An open letter to UPS

Dear UPS,

I remember the days before you went public, when the company was employee owned and the CEO had worked his way up in the company. Customer service was the top priority. Even after the company went public, UPS was still the only company I would ship with. I was even known to cancel orders from vendors when they did not use UPS as a shipper.

Then things started to change. I noticed that the driver did not always ring the door bell. I was told that company policy had changed and it was no longer required. Then I started to notice that packages were literally being throw on my doorstep from five to ten feet away. I noticed the driver actually doing this and called to complain. I was told that this was not not proper behavior and it would be discussed with our driver.

I also started to notice an increase in turnover. It was rare that we had the same driver for very long. As I ordered a lot of things for my business, we had frequent deliveries and many new drivers.

One day, a few years ago, I was expecting a delivery. It was a new computer that a client had asked me to order for her. I knew it was coming so I worked at home all day. I live on a cul-de-sac and heard the truck coming down the street. The UPS truck would always go to the end of the street, turn around and then stop at the house. I went downstairs and saw the driver putting a thousand dollar computer behind my trash can in the middle of my driveway. Now, my trash can does not normally go in the middle of my driveway so this looked a bit strange.

I opened the door and said “hello.” The driver just looked at me and said “Oh, hello. I didn’t realize someone was home.”

Well, had he rung the bell, he would have known I was home and I told him such. I also called to complain. The representative who I spoke with said he wasn’t required to ring the bell. When I explained what he was doing and how the box was clearly electronic equipment (the box had Windows and Intel inside all over the outside), she started to sound at least a bit concerned. I asked to have a supervisor call me from the local building. When the supervisor called, she was sympathetic and said she would talk to him. I had hoped things like this would be resolved.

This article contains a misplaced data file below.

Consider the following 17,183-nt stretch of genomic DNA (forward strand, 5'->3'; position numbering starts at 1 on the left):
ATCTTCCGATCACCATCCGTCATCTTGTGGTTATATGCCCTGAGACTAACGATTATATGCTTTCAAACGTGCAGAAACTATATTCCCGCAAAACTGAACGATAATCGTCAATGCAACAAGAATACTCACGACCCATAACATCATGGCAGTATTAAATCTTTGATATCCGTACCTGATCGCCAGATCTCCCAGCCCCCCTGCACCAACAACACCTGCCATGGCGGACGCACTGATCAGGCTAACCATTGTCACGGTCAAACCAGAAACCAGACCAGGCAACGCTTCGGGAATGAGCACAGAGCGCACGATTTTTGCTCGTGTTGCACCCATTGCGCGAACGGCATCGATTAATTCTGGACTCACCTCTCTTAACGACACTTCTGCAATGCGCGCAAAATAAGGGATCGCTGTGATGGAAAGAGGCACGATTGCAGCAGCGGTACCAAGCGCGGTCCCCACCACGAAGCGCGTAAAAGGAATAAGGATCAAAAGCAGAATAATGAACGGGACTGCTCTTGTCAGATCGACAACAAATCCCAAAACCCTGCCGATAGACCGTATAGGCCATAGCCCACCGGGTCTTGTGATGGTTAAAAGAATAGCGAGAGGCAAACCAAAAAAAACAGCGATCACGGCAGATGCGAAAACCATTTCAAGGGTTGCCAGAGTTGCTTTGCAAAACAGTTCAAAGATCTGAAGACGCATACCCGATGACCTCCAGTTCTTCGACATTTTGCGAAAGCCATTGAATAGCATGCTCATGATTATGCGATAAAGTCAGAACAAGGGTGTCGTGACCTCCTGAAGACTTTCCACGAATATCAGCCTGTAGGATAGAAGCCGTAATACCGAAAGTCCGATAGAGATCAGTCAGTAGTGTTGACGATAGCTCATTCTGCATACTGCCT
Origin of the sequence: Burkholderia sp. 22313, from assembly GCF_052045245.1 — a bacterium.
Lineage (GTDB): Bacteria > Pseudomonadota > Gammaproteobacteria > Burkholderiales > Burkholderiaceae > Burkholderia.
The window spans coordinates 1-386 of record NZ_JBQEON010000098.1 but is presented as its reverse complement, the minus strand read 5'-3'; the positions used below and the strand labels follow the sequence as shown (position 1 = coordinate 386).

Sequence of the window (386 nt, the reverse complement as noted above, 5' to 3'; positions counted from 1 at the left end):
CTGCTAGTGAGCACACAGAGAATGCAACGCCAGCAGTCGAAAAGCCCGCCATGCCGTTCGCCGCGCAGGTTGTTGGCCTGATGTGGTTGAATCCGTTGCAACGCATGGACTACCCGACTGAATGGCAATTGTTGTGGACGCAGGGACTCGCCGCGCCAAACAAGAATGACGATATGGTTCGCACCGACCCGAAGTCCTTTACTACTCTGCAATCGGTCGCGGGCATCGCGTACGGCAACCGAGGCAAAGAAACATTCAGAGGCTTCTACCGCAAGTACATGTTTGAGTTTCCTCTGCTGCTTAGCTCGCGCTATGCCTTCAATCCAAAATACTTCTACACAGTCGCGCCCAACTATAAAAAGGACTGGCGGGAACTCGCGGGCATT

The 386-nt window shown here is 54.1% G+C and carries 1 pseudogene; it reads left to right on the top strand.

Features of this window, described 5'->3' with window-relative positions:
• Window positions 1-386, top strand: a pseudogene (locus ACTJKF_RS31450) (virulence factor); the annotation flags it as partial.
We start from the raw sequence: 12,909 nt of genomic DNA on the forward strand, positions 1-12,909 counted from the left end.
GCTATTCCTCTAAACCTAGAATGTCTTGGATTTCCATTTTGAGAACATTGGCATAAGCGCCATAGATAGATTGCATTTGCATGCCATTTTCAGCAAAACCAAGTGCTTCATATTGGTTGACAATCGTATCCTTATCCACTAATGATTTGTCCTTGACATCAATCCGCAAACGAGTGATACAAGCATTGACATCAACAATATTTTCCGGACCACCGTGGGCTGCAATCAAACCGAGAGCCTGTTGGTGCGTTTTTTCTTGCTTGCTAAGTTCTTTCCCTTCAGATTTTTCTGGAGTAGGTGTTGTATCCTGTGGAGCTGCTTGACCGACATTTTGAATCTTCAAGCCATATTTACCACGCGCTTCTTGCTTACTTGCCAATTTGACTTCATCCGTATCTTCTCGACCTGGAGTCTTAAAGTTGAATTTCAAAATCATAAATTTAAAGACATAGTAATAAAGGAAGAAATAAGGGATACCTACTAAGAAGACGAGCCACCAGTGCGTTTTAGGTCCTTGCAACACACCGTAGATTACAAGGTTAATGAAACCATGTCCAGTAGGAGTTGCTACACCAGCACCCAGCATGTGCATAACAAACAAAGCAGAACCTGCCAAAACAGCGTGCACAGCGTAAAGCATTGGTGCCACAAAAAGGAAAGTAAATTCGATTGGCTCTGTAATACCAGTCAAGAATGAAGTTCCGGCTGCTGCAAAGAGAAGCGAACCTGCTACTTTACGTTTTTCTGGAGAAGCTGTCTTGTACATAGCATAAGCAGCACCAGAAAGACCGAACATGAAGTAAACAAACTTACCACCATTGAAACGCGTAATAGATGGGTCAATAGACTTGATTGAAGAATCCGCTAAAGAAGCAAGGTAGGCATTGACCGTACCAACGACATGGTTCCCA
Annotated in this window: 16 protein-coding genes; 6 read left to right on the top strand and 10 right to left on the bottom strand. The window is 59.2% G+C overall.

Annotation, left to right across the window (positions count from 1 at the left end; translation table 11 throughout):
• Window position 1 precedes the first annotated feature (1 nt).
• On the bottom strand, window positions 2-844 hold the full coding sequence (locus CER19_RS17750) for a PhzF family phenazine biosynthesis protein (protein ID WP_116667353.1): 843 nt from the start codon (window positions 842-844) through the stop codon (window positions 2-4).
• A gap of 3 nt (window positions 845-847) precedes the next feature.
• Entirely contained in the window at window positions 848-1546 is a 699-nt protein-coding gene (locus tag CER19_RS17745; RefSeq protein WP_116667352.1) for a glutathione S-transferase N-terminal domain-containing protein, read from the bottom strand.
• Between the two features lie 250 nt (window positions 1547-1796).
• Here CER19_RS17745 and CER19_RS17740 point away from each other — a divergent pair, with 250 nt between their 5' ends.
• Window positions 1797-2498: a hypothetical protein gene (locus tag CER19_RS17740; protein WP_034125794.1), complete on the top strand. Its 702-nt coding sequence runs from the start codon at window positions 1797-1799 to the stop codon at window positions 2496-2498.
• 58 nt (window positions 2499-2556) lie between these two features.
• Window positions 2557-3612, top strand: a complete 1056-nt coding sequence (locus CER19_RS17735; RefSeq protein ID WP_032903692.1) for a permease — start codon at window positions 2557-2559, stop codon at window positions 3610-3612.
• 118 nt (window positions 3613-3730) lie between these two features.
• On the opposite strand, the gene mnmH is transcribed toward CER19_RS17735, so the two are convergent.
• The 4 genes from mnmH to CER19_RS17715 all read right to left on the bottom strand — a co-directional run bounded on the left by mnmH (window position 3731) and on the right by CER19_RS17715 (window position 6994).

Fast forward to Tuesday night. When I got home from work at 6:30, I looked for the package on the doorstep where all our packages are usually left. No box. The next morning it was raining really hard. It had rained all night. My husband found the box when he opened the garage door. It was soaked. Luckily, the shipper had wrapped the contents in plastic inside the box because the box was toast.

That morning, I called UPS. I explained my situation. Like deja vu, I was told the driver was not required to ring the bell. I reminded her that UPS tracks the weather and must have known that a storm was coming. I also told her that the package was left in front of the garage and not by the front door where it would have been protected a bit more from the elements. All I was asking for was common sense. The package was delivered at 7:15pm. It was all over the news and radio that we were expecting a big rain storm that night. Wouldn’t it make sense to ring the bell and try to get the package inside the house? If not, wouldn’t it make sense to put the package in a plastic bag so it wouldn’t get wet?

A few hours later, a supervisor called me to tell me all the same things the customer service rep told me. Again, I talked about common sense. Apparently, common sense and customer service are no longer important to your company. The supervisor did not see anything wrong with what the driver did. She said she would talk to him but her attitude told me that things would not change.

Where I once went out of my way to make sure my packages would be shipped by your company, no longer is that the case. While I know it will be difficult to avoid UPS, I will seek out alternatives for my shipping. I know you are the biggest game in town, but do not forget that you got there because of your prior excellent reputation. As more people complain to the companies they do business with, they may seek out alternatives. I certainly hope they do.